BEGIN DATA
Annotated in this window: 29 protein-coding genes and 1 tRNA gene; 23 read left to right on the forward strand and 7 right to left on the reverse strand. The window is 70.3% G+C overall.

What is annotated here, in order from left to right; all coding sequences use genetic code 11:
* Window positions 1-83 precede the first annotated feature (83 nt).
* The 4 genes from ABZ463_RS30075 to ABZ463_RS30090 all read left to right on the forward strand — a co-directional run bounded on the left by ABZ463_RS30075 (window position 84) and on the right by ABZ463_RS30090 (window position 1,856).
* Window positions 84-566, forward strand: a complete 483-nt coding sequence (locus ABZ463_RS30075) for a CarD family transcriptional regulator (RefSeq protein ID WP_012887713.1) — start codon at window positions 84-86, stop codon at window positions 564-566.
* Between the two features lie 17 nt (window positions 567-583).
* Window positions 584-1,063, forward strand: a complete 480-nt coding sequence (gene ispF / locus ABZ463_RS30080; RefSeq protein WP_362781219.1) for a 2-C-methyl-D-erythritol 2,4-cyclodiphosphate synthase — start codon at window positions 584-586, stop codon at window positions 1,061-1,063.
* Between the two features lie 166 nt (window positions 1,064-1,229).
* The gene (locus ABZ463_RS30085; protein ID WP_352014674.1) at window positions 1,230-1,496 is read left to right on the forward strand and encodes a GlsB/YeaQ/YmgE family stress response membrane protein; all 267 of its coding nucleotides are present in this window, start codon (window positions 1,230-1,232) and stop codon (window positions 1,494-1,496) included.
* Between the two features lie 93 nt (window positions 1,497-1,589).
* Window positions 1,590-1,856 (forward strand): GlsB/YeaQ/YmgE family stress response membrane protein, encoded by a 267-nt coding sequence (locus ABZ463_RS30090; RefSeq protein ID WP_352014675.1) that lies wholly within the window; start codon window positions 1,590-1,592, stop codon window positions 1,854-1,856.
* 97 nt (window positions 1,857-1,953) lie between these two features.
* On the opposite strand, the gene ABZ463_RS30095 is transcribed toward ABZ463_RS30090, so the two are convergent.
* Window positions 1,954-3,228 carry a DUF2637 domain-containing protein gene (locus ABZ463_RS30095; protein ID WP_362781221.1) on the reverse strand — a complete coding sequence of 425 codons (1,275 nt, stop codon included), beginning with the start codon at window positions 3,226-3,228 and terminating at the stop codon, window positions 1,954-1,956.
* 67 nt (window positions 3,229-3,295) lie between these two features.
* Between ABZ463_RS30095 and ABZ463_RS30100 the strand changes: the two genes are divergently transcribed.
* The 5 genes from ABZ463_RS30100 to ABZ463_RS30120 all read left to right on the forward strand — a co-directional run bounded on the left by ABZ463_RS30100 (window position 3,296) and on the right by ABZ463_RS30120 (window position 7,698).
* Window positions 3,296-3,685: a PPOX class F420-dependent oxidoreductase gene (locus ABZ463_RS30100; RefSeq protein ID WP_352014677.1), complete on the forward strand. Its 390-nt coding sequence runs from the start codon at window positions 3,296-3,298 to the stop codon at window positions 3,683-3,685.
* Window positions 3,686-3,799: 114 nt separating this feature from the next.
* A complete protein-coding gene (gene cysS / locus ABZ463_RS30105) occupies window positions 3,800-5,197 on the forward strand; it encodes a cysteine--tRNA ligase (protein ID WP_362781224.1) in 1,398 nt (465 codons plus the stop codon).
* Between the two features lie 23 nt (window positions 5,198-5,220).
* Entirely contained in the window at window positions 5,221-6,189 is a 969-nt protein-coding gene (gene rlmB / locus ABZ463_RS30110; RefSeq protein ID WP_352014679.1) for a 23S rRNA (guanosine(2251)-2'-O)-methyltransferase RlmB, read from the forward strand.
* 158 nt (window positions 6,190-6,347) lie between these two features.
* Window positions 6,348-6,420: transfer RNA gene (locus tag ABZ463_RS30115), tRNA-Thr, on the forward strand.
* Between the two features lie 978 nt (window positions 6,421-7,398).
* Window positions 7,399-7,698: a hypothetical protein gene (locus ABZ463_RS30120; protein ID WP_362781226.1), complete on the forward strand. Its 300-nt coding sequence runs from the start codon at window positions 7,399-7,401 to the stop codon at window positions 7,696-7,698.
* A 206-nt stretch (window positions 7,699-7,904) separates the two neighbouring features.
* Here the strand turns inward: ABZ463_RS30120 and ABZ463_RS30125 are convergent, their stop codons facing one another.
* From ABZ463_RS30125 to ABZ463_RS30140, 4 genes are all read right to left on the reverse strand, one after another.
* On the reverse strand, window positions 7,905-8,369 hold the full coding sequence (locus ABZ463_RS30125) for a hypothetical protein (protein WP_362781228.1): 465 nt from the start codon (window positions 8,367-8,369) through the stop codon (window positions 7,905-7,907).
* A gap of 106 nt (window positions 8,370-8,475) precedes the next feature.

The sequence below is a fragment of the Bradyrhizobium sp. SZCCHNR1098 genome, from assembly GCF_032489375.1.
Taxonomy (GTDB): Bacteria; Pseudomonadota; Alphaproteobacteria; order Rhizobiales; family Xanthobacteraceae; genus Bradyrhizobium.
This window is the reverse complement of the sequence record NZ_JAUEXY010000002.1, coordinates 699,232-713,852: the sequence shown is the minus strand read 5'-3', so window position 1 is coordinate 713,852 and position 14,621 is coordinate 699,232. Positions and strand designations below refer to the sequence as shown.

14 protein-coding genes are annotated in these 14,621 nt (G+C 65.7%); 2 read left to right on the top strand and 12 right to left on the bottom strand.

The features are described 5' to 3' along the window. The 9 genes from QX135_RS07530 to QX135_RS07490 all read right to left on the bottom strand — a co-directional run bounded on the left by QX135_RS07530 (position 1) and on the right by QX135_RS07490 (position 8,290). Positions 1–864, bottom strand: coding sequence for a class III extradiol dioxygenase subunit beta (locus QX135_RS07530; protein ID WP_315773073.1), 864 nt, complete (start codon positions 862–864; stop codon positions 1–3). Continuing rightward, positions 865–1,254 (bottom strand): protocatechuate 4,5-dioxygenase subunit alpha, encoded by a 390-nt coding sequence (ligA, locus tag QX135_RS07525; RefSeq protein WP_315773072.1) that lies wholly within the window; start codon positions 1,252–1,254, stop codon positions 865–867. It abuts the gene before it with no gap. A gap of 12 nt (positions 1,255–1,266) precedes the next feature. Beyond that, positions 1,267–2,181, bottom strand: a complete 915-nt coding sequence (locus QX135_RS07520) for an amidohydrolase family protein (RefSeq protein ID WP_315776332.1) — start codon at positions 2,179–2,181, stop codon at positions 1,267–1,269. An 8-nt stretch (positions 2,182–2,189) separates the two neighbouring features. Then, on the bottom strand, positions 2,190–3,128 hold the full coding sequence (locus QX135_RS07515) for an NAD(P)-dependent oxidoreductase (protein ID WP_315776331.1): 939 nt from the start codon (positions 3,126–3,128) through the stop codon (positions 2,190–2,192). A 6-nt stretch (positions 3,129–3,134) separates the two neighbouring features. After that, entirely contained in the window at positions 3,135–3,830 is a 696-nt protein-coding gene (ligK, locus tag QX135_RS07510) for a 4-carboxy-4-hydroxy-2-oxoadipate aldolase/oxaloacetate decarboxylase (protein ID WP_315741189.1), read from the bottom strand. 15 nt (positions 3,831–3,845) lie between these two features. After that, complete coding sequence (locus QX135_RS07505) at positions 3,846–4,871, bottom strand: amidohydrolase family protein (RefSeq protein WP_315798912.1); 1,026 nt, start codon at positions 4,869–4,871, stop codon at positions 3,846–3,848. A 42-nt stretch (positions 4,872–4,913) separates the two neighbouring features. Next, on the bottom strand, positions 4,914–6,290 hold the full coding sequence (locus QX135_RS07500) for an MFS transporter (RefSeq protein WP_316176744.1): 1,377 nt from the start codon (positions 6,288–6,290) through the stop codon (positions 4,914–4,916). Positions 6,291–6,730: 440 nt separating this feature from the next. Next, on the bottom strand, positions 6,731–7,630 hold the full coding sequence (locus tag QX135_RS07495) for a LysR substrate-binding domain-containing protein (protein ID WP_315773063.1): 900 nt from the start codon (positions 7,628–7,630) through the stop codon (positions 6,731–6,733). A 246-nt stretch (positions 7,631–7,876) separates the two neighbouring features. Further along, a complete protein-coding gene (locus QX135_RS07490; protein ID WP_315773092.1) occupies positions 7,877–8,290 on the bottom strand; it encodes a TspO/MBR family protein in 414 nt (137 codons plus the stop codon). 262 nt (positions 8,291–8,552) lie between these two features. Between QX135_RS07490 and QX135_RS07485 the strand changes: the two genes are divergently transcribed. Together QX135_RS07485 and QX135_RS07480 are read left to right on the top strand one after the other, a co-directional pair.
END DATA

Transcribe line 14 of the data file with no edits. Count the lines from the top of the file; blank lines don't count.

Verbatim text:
* Window positions 1,954-3,228 carry a DUF2637 domain-containing protein gene (locus ABZ463_RS30095; protein ID WP_362781221.1) on the reverse strand — a complete coding sequence of 425 codons (1,275 nt, stop codon included), beginning with the start codon at window positions 3,226-3,228 and terminating at the stop codon, window positions 1,954-1,956.